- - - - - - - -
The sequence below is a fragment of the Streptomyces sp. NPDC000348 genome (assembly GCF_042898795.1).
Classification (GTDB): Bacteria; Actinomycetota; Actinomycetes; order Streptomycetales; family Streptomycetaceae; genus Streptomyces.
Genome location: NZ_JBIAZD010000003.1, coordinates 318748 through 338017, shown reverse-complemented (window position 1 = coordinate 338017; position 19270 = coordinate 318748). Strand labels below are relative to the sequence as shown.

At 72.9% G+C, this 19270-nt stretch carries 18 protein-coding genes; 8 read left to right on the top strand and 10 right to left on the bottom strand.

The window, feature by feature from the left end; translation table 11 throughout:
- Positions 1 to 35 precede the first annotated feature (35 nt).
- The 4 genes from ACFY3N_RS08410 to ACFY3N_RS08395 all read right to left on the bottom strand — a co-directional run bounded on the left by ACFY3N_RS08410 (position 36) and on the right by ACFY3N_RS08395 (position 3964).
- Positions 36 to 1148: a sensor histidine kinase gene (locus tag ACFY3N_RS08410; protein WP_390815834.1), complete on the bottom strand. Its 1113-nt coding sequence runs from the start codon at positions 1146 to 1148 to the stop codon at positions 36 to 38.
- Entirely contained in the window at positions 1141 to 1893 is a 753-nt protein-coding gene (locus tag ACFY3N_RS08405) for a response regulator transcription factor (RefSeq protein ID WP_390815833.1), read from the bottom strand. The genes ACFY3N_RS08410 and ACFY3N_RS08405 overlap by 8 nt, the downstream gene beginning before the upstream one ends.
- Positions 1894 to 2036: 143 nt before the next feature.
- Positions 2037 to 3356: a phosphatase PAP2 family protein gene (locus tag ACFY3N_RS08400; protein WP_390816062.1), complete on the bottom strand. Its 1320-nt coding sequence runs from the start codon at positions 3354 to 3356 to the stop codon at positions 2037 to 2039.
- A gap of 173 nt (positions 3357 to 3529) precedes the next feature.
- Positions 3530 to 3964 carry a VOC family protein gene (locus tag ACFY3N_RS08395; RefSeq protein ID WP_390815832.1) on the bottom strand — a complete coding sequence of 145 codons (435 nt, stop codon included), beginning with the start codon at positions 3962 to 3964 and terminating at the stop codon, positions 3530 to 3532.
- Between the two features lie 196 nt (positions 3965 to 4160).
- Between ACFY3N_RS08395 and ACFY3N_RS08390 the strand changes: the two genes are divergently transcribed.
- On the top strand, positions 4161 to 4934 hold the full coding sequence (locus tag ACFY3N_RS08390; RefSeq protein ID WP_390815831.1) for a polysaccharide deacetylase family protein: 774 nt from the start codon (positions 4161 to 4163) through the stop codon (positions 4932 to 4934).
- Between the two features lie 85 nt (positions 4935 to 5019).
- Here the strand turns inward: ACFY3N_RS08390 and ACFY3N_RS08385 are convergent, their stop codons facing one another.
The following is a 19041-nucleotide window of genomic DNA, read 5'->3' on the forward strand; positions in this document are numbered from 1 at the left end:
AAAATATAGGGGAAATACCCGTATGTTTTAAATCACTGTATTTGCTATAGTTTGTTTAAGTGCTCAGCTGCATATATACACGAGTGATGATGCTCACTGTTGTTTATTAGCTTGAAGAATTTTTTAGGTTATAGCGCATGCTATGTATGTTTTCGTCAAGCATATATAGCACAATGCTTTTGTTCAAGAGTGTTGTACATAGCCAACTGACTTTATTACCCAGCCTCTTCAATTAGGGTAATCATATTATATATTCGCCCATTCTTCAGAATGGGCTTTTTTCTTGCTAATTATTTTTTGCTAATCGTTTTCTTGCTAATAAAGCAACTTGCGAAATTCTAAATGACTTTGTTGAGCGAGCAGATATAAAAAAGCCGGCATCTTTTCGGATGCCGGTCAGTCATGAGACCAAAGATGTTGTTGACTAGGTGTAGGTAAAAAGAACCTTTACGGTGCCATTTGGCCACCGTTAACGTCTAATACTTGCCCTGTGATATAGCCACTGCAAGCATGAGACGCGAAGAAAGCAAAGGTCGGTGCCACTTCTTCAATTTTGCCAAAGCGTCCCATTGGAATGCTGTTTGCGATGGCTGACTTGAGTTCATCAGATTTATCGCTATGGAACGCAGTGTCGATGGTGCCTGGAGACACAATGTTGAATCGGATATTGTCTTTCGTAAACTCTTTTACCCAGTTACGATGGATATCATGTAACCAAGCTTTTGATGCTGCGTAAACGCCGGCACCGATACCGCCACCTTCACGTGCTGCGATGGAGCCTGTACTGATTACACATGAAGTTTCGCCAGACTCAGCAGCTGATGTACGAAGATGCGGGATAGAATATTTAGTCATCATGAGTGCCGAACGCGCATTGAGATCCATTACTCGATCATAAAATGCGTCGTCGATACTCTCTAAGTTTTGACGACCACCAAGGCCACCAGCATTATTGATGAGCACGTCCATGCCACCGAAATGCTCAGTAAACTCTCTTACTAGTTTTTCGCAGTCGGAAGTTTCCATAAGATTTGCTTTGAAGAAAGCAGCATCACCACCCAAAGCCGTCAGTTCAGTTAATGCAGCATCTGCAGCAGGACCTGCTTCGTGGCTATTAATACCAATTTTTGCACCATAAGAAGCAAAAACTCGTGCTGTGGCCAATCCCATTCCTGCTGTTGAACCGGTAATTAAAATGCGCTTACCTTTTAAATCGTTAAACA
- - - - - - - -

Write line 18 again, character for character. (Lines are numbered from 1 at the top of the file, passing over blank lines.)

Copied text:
- Here the strand turns inward: ACFY3N_RS08390 and ACFY3N_RS08385 are convergent, their stop codons facing one another.